2016 Toxic Substances Control Act Chemical Data Reporting

By Kelly Johnson, Co-Author

Manufacturers and importers of chemicals listed on the Toxic Substances Control Act (“TSCA”) Chemical Substances Inventory are required to report information about such chemicals to the Environmental Protection Agency (“EPA”) pursuant to the TSCA Chemical Data Reporting (“CDR”) rule.1 As a result of EPA changes to the CDR rule, the next set of these reports, due between June 1 and September 30, 2016, will require companies to report more information and follow more complicated requirements than the most recent CDR reports from 2012.

Because preparing and submitting CDR reports is a complex and time-consuming process, early planning is key, including information gathering and applicability determinations. Taking these initial steps is important to ease the reporting burden and ensure compliant CDR reporting.

Who must report? Manufacturers and importers of listed chemicals must report under the CDR rule if they manufactured or imported 25,000 pounds or more of any chemical listed in the TSCA Chemical Substances Inventory at any one site during any single calendar year between 2012-2015.2 Additionally, a lower threshold of 2,500 pounds applies to the manufacture or import of chemicals subject to section 5 of TSCA, which pertains to new chemical substances or chemical substances for which there is a significant new use.3

What information must be reported? Manufacturers are required to report information on reportable chemicals for calendar years of 2012-2015, including:

  • Company and plant site information where the chemical or chemicals are produced or imported,
  • Identifying name and number for each reportable chemical,
  • Description of whether the chemical is manufactured in the United States, imported, or both,
  • Total annual volumes of manufactured or imported chemicals, as well as the volumes of chemicals used at a site and exported, and
  • Total number of workers likely to be exposed to each reportable chemical at each site.4

Companies are also required to report “processing and use information” that is known or reasonably ascertainable for sites under the control of the manufacturer or importer as well as downstream sites that receive a reportable chemical directly or indirectly. This information includes:

  • Industrial processing and use information such as information regarding the industrial operation, sector, and function categories and the number of sites where processing and use takes place, and
  • Consumer and commercial use information such as the category of commercial or consumer use, whether the reportable chemical is present in products intended for use by children under 14, and the “estimated typical maximum concentration” of the reportable chemical in a consumer product.5

In 2012, there was a higher threshold for reporting processing and use information – companies that manufactured or imported reportable chemicals in quantities greater than 100,000 pounds had to report.6 For the 2016 reporting cycle, that threshold has been eliminated and processing and use information must be submitted for all reportable chemicals that meet the thresholds described above, unless specifically exempted.7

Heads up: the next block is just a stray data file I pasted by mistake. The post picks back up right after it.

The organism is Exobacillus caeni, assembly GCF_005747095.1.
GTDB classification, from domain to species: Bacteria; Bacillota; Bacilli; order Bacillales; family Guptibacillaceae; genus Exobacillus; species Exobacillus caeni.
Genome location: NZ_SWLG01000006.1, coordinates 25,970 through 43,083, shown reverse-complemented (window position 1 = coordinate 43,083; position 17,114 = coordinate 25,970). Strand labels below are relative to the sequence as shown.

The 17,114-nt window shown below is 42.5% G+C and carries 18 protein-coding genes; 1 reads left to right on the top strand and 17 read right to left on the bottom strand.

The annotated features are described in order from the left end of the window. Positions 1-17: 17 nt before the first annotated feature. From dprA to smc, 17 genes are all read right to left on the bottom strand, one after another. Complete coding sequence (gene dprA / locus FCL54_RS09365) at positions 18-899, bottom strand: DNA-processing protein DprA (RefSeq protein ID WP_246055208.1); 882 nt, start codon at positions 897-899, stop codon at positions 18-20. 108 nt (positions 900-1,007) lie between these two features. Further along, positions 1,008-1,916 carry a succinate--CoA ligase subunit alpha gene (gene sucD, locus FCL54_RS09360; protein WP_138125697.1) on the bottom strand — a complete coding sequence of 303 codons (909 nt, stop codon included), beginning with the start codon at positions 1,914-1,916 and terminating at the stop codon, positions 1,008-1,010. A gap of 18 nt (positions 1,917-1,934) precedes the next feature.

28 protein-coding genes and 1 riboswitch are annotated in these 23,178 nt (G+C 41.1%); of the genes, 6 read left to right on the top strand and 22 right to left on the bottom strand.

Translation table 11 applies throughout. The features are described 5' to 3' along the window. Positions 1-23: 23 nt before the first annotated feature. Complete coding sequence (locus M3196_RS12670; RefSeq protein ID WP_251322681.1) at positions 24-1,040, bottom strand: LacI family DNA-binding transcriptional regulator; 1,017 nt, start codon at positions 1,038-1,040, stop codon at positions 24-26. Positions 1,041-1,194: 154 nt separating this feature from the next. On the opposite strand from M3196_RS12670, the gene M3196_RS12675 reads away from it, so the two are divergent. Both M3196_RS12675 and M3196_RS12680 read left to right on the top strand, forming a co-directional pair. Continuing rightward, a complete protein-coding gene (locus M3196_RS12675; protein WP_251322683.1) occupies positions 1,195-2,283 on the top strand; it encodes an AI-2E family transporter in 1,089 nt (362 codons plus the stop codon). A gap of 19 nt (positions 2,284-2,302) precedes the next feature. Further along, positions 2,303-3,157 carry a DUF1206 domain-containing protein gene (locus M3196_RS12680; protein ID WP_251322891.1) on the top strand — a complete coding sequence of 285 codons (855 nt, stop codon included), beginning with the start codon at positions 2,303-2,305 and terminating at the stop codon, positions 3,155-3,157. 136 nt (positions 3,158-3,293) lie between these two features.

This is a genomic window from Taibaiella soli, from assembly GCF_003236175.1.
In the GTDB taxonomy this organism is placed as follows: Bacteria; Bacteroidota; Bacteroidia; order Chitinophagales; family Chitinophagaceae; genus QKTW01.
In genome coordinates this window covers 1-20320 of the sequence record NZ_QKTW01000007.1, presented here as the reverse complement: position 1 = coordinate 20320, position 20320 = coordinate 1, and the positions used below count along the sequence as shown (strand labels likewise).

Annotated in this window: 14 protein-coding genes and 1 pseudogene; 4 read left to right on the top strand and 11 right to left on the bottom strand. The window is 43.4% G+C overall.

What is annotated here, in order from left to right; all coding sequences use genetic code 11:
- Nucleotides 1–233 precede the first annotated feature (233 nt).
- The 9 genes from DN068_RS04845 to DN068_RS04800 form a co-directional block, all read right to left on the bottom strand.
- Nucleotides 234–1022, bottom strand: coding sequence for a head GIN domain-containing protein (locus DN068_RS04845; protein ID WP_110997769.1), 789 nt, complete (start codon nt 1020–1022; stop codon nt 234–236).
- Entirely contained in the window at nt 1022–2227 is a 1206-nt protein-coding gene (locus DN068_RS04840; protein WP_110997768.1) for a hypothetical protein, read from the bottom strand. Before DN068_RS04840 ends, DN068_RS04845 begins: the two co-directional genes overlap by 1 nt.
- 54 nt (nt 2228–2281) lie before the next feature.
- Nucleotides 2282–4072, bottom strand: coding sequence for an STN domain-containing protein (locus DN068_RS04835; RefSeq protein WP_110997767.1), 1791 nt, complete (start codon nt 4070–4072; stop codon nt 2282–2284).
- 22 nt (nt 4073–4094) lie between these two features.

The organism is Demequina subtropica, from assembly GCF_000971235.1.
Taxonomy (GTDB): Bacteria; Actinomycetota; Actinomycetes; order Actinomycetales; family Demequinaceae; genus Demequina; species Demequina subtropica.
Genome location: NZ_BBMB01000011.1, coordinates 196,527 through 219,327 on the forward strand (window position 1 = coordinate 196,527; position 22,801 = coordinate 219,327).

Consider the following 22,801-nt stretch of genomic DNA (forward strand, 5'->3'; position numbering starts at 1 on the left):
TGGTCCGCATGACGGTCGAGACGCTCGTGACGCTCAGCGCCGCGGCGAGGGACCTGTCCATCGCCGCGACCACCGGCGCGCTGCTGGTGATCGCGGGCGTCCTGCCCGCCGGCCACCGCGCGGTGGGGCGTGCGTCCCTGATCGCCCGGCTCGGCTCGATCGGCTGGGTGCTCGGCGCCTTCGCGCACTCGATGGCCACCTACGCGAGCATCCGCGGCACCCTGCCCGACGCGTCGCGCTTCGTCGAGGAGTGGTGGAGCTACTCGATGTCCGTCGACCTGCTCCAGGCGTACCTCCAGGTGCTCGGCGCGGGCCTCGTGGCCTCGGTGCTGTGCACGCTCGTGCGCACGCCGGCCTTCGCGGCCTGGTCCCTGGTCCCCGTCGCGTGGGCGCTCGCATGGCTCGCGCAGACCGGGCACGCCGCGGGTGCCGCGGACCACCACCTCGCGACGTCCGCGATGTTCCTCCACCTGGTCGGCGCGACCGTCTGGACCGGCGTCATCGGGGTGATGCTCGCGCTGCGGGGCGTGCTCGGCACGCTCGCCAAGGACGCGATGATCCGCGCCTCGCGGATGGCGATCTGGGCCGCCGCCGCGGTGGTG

How do we report? Information must be reported using a “Form U.” A sample 2012 Form U is available here. All information must be reported using e-CDRweb tool and the EPA’s Central Data Exchange system. Registration and EPA approval is required for electronic filing.

Are reporting exemptions granted? The EPA grants exemptions for small manufacturers under certain circumstances.8 A small manufacturer is a company that either (a) has annual sales of less than $40 million when combined with its parent company and handles less than 100,000 total pounds of a particular chemical per year, or (b) has annual sales of less than $4 million, when combined with its parent company, regardless of the quantity of chemicals handled.9

What are the consequences for failing to report? The EPA has the authority to impose civil and criminal penalties against those who fail to maintain and report information under the CDR rule. The EPA can assess a civil penalty of up to $25,000 for each day the violation continues.10 In addition, if a person knowingly or willingly fails to report, they may be subject to a criminal penalty of up to $25,000 for each day of the violation, a year in prison, or both.11

Compiling and submitting a CDR report can be a time-intensive and complicated process. This makes early information gathering and preparation essential. If you have more questions on what information must be reported, how the reporting process works, or would like assistance in satisfying reporting requirements, please contact Kelly Johnson, Ben Machlis, or Bailey Schreiber.

1 15 U.S.C. § 2607; 40 C.F.R. § 711.
2 40 C.F.R. § 711.1.
3 Id.;15 U.S.C. § 2604.
4 40 C.F.R. § 711.15(b)(3).
5 Id. § 711.15(b)(4).
6 Id. § 711.15(b).
7 Id. § 711.6 (providing list of exempt chemicals).
8 Reporting exemptions are not granted if the chemical is the “subject of a rule proposed or promulgated under TSCA section 4, 5(b)(4), or 6, or is the subject of an order in effect under TSCA section 5(e), or is the subject of relief that has been granted under a civil action under TSCA section 5 or 7.” Id. § 711.9.
9 40 C.F.R. §§ 704.3, 711.9.
10 40 U.S.C. § 2615(a).
11 Id. § 2615(b).


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